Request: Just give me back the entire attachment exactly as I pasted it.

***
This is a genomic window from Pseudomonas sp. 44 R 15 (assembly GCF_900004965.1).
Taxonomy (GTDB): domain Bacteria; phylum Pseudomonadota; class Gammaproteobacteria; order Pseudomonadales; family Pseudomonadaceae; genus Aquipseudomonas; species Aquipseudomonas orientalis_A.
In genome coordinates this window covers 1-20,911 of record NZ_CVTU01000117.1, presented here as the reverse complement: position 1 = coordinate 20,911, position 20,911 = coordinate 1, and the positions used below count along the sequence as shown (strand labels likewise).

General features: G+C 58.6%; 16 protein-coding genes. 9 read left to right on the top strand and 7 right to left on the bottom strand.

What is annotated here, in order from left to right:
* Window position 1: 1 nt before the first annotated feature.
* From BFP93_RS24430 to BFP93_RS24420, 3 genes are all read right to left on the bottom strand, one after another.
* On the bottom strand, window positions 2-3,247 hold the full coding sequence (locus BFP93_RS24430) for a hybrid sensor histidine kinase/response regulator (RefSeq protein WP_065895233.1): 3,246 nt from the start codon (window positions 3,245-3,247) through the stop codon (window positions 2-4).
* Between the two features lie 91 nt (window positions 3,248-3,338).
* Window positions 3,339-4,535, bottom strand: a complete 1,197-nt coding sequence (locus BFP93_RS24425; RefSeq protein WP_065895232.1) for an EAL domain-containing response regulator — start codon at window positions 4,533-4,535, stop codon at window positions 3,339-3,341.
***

This is a genomic window from Pseudomonas sp. 44 R 15 (assembly GCF_900004965.1).
Taxonomy (GTDB): domain Bacteria; phylum Pseudomonadota; class Gammaproteobacteria; order Pseudomonadales; family Pseudomonadaceae; genus Aquipseudomonas; species Aquipseudomonas orientalis_A.
In genome coordinates this window covers 1-20,911 of record NZ_CVTU01000117.1, presented here as the reverse complement: position 1 = coordinate 20,911, position 20,911 = coordinate 1, and the positions used below count along the sequence as shown (strand labels likewise).

General features: G+C 58.6%; 16 protein-coding genes. 9 read left to right on the top strand and 7 right to left on the bottom strand.

What is annotated here, in order from left to right:
* Window position 1: 1 nt before the first annotated feature.
* From BFP93_RS24430 to BFP93_RS24420, 3 genes are all read right to left on the bottom strand, one after another.
* On the bottom strand, window positions 2-3,247 hold the full coding sequence (locus BFP93_RS24430) for a hybrid sensor histidine kinase/response regulator (RefSeq protein WP_065895233.1): 3,246 nt from the start codon (window positions 3,245-3,247) through the stop codon (window positions 2-4).
* Between the two features lie 91 nt (window positions 3,248-3,338).
* Window positions 3,339-4,535, bottom strand: a complete 1,197-nt coding sequence (locus BFP93_RS24425; RefSeq protein WP_065895232.1) for an EAL domain-containing response regulator — start codon at window positions 4,533-4,535, stop codon at window positions 3,339-3,341.